St Peters Sint Maarten — The Organization of American States (OAS) has adopted a resolution on increasing protection for journalists and combating impunity for crimes against them. It is the first time that the OAS has passed a resolution on this crucial issue.
The resolution was adopted by the OAS general assembly meeting in the Mexican city of Cancún (June 19 -21). Regarded as part of the regional organization’s duty to promote and protect human rights, it also recognizes the importance of the work of journalists in the region.
The resolution is the result of an initiative by the office of Edison Lanza, the Special Rapporteur on Freedom of Expression at the Inter-American Commission on Human Rights (IACHR), and had the active support of such countries as Uruguay, Argentina, Chile, and Peru.
It calls on all OAS member states to:
– Condemn murders of journalists and take special measures to protect journalists and to prevent attacks against them.
– Combat impunity for crimes of violence against journalists by appointing special independent prosecutors, adopting specific protocols and methods for investigating and trying cases, and providing judicial officials with training on freedom of expression and the safety of journalists.
– Publicly reaffirm the right of every journalist to receive, seek and impart information without any form of discrimination.
– Encourage and reinforce member state cooperation with the IACHR and the special rapporteur’s office, especially on the issue of combatting impunity for crimes against journalists
“In view of the increase in violence against journalists throughout the Americas, we are very enthusiastic about this resolution’s adoption by the countries of the OAS and we share all of its recommendations,” said Emmanuel Colombié, the head of Reporters Without Borders (RSF) Latin America bureau.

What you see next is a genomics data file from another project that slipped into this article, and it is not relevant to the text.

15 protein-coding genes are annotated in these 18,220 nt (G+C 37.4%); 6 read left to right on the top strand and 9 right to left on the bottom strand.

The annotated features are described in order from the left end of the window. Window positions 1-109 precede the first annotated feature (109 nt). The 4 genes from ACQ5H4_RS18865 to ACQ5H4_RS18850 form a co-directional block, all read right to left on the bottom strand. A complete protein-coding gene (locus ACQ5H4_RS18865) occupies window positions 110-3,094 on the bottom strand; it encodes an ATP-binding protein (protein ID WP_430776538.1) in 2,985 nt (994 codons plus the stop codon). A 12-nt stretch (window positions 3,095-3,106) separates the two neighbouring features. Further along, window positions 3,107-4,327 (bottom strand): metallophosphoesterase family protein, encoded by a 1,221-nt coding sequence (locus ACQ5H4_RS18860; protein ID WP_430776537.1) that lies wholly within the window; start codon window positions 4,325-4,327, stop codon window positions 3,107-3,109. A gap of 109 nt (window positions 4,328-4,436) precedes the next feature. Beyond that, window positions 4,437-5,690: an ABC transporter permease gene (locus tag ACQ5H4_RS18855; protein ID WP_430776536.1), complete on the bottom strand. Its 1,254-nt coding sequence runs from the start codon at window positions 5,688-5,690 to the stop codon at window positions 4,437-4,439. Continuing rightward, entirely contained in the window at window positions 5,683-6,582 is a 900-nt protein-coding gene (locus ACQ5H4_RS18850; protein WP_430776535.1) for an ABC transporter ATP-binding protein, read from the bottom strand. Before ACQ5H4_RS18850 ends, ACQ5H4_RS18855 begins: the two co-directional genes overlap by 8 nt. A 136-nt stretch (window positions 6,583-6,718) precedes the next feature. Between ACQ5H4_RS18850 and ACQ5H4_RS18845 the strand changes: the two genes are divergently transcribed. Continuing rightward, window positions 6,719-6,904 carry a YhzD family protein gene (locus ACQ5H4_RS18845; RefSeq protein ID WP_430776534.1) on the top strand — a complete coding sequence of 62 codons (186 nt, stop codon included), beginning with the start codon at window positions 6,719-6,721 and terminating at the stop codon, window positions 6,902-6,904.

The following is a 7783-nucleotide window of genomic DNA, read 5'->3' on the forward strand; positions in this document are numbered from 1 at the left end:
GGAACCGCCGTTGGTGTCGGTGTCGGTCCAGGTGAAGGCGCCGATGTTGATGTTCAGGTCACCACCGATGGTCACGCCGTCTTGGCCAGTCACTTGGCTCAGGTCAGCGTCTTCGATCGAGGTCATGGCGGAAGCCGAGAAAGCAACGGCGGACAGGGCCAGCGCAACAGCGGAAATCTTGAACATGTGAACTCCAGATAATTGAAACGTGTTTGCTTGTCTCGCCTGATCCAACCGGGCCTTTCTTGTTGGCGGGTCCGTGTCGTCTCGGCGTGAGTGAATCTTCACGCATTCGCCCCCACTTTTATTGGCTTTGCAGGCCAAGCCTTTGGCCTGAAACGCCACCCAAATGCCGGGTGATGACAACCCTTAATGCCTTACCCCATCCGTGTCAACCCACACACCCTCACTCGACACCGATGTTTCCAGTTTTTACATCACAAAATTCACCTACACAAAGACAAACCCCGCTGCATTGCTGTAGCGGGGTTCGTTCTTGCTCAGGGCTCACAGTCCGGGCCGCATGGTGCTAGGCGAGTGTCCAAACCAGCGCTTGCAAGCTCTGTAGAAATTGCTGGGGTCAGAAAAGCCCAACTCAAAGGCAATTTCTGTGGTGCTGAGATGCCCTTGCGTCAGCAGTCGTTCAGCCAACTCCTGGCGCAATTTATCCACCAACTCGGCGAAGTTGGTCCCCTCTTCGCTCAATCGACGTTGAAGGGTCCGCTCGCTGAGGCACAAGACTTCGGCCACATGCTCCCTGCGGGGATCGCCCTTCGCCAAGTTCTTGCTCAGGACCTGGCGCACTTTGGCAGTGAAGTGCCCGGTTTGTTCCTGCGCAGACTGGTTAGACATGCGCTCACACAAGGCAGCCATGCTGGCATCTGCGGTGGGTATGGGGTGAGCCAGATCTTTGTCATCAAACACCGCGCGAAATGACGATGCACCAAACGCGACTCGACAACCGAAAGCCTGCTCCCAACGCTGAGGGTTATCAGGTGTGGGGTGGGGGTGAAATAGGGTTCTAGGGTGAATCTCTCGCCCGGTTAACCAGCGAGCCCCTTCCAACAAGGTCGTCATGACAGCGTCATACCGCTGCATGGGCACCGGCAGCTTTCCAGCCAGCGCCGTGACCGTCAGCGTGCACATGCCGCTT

“This resolution marks a new stage in the growing awareness of the western hemisphere’s governments of their responsibility to protect journalists and promote the work of the media,” he added.
The resolution stresses the fundamental importance of freedom of opinion and expression in development and reinforcing effective democratic systems. It also recognizes that journalists investigating stories involving human rights violations, organized crime, corruption and other kinds of serious illicit behaviour are often exposed to aggression and violence leading to self-censorship that deprives society of information in the public interest.
RSF said it shares this assessment and hopes that, although the resolution is not binding, governments will respect the undertaking they have given and will quickly implement the envisaged measures.